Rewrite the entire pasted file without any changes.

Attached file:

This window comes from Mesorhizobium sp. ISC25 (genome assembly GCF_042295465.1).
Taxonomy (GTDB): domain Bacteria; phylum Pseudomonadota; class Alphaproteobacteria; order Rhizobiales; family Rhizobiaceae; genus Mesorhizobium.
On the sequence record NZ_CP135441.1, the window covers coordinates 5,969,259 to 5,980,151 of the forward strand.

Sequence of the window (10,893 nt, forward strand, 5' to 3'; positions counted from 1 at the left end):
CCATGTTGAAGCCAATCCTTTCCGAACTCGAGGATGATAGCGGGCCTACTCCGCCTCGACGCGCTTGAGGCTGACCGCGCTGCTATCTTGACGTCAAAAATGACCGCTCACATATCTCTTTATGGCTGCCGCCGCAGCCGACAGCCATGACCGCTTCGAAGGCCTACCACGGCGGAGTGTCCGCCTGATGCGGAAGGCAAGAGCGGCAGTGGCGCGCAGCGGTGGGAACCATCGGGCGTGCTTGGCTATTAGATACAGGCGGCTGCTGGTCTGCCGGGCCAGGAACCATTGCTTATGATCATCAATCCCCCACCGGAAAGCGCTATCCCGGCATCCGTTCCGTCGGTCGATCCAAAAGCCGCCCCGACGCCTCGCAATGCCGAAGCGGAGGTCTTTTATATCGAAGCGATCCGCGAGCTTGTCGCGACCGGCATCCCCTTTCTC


This window comes from Mesorhizobium sp. ISC25 (genome assembly GCF_042295465.1).
Taxonomy (GTDB): domain Bacteria; phylum Pseudomonadota; class Alphaproteobacteria; order Rhizobiales; family Rhizobiaceae; genus Mesorhizobium.
On the sequence record NZ_CP135441.1, the window covers coordinates 5,969,259 to 5,980,151 of the forward strand.

Sequence of the window (10,893 nt, forward strand, 5' to 3'; positions counted from 1 at the left end):
CCATGTTGAAGCCAATCCTTTCCGAACTCGAGGATGATAGCGGGCCTACTCCGCCTCGACGCGCTTGAGGCTGACCGCGCTGCTATCTTGACGTCAAAAATGACCGCTCACATATCTCTTTATGGCTGCCGCCGCAGCCGACAGCCATGACCGCTTCGAAGGCCTACCACGGCGGAGTGTCCGCCTGATGCGGAAGGCAAGAGCGGCAGTGGCGCGCAGCGGTGGGAACCATCGGGCGTGCTTGGCTATTAGATACAGGCGGCTGCTGGTCTGCCGGGCCAGGAACCATTGCTTATGATCATCAATCCCCCACCGGAAAGCGCTATCCCGGCATCCGTTCCGTCGGTCGATCCAAAAGCCGCCCCGACGCCTCGCAATGCCGAAGCGGAGGTCTTTTATATCGAAGCGATCCGCGAGCTTGTCGCGACCGGCATCCCCTTTCTC